If you are a North Dakota resident charged with committing a crime, you may be wondering if you should authorize your attorney to enter into a plea bargain with the prosecutor or if you should go to trial instead and risk conviction by a jury. Often this is one of the most important decisions you must make, particularly if you face felony charges.
Before agreeing to any plea bargain, it is important for you to understand exactly what the agreement is, who will do what, and what the consequences likely will be. Therefore, always thoroughly discuss with your defense attorney any plea bargain that the prosecutor proposes.
Three types of plea bargains
While each plea bargain is unique to the persons making it, as well as to the circumstances of the case, plea bargains generally fall into one of the following three categories:
- Charge plea bargain: You agree to plead guilty to one or more less serious charges; the prosecutor agrees to drop one or more of the more serious charges.
- Sentence plea bargain: You agree to plead guilty to the crime(s) as charged; the prosecutor agrees to recommend a lighter than normal sentence.
- Fact plea bargain: Your attorney agrees to stipulate to the truth of one or more facts that the prosecutor will bring up at trial; the prosecutor agrees not to bring up one or more additional facts.
Be aware that just because you and the prosecutor enter into a sentence plea bargain, the judge does not have to go along with the prosecutor’s sentence recommendation. (S)he can impose a longer sentence if (s)he feels it is warranted. On the other hand, (s)he can impose a shorter sentence, although this seldom happens.
Plea bargain advantages
Agreeing to a plea bargain saves you the time and considerable expense of defending yourself in a full-blown jury trial that could, depending on the seriousness of the crime(s) you allegedly committed, take days or even weeks to conclude. In addition, you know more or less exactly what to expect. Depending on the strength of the prosecution’s case against you, raising sufficient reasonable doubt in the minds of the jurors to acquit you can be a dicey proposition at best.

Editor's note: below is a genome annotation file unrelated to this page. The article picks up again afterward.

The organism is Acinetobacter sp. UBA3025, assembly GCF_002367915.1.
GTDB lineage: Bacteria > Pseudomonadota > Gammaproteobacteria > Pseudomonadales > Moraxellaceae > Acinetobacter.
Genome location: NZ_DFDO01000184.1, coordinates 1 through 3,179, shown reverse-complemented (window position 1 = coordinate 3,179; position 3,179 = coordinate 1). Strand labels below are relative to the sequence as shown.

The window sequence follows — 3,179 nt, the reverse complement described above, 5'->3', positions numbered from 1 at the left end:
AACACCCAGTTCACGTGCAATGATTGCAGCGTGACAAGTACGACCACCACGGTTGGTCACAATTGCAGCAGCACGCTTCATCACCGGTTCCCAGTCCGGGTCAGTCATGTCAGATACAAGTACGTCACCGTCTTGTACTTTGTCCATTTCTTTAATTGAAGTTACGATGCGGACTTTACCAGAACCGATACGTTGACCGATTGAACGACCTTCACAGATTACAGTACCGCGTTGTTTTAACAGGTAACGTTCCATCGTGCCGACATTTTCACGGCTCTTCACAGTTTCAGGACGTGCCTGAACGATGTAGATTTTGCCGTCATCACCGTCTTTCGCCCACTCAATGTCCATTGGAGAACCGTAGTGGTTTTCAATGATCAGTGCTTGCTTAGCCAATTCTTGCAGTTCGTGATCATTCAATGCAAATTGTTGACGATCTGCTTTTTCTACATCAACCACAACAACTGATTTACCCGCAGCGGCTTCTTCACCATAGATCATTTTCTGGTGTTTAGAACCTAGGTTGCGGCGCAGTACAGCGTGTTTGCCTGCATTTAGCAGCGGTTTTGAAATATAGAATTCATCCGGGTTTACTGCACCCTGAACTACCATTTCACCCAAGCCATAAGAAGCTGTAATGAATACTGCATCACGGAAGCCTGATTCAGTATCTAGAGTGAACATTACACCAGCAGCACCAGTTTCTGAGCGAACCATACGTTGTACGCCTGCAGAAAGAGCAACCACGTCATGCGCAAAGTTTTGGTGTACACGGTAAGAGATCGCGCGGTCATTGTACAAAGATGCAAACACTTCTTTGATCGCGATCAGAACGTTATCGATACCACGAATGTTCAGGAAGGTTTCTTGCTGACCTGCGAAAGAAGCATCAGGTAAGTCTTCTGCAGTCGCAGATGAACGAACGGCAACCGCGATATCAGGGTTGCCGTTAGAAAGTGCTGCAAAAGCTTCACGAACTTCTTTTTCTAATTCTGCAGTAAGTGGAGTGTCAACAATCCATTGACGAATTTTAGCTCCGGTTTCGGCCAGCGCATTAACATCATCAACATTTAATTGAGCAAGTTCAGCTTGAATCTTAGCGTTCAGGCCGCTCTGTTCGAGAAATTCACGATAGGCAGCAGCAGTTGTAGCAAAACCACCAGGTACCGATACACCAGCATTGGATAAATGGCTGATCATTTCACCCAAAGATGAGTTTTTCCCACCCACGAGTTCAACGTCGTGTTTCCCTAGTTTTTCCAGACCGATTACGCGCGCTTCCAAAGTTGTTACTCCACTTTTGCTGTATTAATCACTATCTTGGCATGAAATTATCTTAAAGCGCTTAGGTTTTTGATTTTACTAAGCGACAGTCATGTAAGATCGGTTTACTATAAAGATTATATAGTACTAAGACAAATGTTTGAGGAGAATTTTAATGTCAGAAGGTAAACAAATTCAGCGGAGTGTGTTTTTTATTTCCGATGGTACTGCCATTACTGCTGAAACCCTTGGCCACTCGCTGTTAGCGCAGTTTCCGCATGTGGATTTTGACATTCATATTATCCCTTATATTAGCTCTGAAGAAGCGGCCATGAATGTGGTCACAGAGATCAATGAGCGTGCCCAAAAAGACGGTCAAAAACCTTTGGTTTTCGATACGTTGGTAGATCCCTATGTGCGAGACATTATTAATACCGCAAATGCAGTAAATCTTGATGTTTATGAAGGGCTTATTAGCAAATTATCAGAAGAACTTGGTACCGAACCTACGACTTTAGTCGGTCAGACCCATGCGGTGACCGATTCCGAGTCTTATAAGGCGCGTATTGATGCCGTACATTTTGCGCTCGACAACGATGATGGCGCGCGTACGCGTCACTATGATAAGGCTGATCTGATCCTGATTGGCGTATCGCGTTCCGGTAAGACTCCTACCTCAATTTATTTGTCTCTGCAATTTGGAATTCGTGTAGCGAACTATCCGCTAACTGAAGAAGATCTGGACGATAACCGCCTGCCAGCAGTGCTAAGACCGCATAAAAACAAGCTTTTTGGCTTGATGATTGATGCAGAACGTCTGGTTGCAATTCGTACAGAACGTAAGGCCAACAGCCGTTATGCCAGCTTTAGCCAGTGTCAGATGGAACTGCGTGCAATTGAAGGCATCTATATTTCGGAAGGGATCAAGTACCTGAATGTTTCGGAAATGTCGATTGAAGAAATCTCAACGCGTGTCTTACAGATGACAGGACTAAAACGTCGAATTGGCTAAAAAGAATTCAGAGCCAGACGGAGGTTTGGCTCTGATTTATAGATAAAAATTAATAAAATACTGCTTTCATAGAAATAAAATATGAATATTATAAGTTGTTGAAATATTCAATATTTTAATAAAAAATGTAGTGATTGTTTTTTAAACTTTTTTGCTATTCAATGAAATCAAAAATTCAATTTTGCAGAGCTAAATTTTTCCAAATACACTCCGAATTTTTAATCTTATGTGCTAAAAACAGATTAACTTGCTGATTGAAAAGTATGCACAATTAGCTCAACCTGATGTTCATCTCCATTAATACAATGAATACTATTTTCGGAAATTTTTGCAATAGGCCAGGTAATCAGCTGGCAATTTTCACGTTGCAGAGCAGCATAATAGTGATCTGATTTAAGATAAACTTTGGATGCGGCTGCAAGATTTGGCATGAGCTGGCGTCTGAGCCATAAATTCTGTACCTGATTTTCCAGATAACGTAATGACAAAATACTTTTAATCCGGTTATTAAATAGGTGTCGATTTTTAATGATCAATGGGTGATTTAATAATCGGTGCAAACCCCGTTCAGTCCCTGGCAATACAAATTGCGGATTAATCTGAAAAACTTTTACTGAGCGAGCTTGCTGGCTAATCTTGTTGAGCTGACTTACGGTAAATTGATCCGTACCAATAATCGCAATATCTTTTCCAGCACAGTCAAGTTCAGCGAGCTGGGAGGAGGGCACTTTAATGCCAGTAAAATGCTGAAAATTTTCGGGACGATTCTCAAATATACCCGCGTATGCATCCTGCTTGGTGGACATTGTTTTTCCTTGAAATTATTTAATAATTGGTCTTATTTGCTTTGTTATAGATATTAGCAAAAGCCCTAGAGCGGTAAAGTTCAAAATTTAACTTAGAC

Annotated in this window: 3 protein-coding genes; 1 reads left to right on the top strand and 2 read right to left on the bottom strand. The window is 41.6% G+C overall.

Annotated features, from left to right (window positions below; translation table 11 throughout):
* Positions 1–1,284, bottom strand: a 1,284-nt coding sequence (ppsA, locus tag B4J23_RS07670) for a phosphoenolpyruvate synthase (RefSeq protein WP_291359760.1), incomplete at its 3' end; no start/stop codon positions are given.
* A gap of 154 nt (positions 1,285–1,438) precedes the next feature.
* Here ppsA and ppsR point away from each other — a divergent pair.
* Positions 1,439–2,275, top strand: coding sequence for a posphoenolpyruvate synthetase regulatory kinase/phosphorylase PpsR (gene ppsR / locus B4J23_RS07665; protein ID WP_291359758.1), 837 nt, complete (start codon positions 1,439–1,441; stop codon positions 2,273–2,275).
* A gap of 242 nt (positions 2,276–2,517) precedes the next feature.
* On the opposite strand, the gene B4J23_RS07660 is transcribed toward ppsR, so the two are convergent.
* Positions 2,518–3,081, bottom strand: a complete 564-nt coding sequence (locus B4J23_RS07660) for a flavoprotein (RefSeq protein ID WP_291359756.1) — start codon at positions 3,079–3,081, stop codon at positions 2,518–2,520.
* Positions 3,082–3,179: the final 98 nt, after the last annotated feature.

Plea bargain disadvantages
Conversely, a plea bargain’s main disadvantage is precisely that it deprives you of the opportunity to have your case decided by a jury of your peers. This right to a jury trial is one of your fundamental rights guaranteed to you by the U.S. Constitution. You should never give up this right lightly.
In addition, in both a charge plea bargain and a sentence plea bargain, you must admit in open court that you committed the specified crime(s). The judge will ask you if you are voluntarily pleading guilty, and that is your last chance to get out of the plea bargain. Once you plead guilty, you are pretty well stuck with your decision. Changing your mind later during your appeal generally carries little if any weight and seldom leads to a new trial. It virtually never leads to an overturned conviction.
It is critical that you have a very serious discussion with your attorney about plea bargains. Only (s)he can properly advise you as to whether or not it is a good idea in your specific case and best serves your interests.